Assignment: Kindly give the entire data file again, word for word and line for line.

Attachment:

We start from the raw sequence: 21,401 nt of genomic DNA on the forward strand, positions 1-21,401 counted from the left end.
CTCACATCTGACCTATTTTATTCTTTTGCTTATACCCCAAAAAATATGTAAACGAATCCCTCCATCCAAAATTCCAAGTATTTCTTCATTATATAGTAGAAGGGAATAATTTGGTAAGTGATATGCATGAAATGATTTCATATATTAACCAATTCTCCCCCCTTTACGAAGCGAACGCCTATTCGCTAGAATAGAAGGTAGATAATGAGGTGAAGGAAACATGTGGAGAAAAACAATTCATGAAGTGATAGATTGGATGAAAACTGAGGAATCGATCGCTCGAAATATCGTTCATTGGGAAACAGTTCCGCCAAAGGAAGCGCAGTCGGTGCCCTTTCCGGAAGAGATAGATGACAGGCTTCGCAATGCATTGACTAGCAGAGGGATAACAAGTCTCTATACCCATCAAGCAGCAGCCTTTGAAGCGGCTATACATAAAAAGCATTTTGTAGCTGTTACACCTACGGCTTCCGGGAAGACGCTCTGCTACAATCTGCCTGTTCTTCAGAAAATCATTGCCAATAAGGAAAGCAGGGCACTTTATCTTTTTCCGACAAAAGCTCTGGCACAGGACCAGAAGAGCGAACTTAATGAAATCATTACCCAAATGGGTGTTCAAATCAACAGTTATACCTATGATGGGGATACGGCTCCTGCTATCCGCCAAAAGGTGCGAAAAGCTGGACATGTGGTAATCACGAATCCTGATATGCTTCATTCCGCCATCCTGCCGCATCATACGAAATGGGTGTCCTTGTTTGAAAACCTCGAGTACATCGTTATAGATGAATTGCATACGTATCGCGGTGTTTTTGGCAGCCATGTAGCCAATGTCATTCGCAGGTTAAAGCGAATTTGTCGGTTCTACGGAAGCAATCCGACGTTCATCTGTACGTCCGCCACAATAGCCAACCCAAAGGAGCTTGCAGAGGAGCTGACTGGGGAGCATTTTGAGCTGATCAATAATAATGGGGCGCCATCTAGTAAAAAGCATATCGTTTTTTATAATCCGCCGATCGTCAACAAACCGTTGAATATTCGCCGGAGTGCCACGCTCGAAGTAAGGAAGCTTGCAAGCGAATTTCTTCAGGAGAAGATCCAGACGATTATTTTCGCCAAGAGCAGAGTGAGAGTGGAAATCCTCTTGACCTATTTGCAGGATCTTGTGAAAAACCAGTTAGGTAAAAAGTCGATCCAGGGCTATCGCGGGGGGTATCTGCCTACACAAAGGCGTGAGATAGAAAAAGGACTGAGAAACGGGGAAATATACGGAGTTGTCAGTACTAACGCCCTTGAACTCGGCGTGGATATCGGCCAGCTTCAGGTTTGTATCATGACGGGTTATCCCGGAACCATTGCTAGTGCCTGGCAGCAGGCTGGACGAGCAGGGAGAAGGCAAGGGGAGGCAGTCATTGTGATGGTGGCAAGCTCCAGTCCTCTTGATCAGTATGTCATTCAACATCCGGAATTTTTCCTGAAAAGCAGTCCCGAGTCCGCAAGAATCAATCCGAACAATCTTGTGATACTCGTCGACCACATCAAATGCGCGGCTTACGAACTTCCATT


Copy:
We start from the raw sequence: 21,401 nt of genomic DNA on the forward strand, positions 1-21,401 counted from the left end.
CTCACATCTGACCTATTTTATTCTTTTGCTTATACCCCAAAAAATATGTAAACGAATCCCTCCATCCAAAATTCCAAGTATTTCTTCATTATATAGTAGAAGGGAATAATTTGGTAAGTGATATGCATGAAATGATTTCATATATTAACCAATTCTCCCCCCTTTACGAAGCGAACGCCTATTCGCTAGAATAGAAGGTAGATAATGAGGTGAAGGAAACATGTGGAGAAAAACAATTCATGAAGTGATAGATTGGATGAAAACTGAGGAATCGATCGCTCGAAATATCGTTCATTGGGAAACAGTTCCGCCAAAGGAAGCGCAGTCGGTGCCCTTTCCGGAAGAGATAGATGACAGGCTTCGCAATGCATTGACTAGCAGAGGGATAACAAGTCTCTATACCCATCAAGCAGCAGCCTTTGAAGCGGCTATACATAAAAAGCATTTTGTAGCTGTTACACCTACGGCTTCCGGGAAGACGCTCTGCTACAATCTGCCTGTTCTTCAGAAAATCATTGCCAATAAGGAAAGCAGGGCACTTTATCTTTTTCCGACAAAAGCTCTGGCACAGGACCAGAAGAGCGAACTTAATGAAATCATTACCCAAATGGGTGTTCAAATCAACAGTTATACCTATGATGGGGATACGGCTCCTGCTATCCGCCAAAAGGTGCGAAAAGCTGGACATGTGGTAATCACGAATCCTGATATGCTTCATTCCGCCATCCTGCCGCATCATACGAAATGGGTGTCCTTGTTTGAAAACCTCGAGTACATCGTTATAGATGAATTGCATACGTATCGCGGTGTTTTTGGCAGCCATGTAGCCAATGTCATTCGCAGGTTAAAGCGAATTTGTCGGTTCTACGGAAGCAATCCGACGTTCATCTGTACGTCCGCCACAATAGCCAACCCAAAGGAGCTTGCAGAGGAGCTGACTGGGGAGCATTTTGAGCTGATCAATAATAATGGGGCGCCATCTAGTAAAAAGCATATCGTTTTTTATAATCCGCCGATCGTCAACAAACCGTTGAATATTCGCCGGAGTGCCACGCTCGAAGTAAGGAAGCTTGCAAGCGAATTTCTTCAGGAGAAGATCCAGACGATTATTTTCGCCAAGAGCAGAGTGAGAGTGGAAATCCTCTTGACCTATTTGCAGGATCTTGTGAAAAACCAGTTAGGTAAAAAGTCGATCCAGGGCTATCGCGGGGGGTATCTGCCTACACAAAGGCGTGAGATAGAAAAAGGACTGAGAAACGGGGAAATATACGGAGTTGTCAGTACTAACGCCCTTGAACTCGGCGTGGATATCGGCCAGCTTCAGGTTTGTATCATGACGGGTTATCCCGGAACCATTGCTAGTGCCTGGCAGCAGGCTGGACGAGCAGGGAGAAGGCAAGGGGAGGCAGTCATTGTGATGGTGGCAAGCTCCAGTCCTCTTGATCAGTATGTCATTCAACATCCGGAATTTTTCCTGAAAAGCAGTCCCGAGTCCGCAAGAATCAATCCGAACAATCTTGTGATACTCGTCGACCACATCAAATGCGCGGCTTACGAACTTCCATT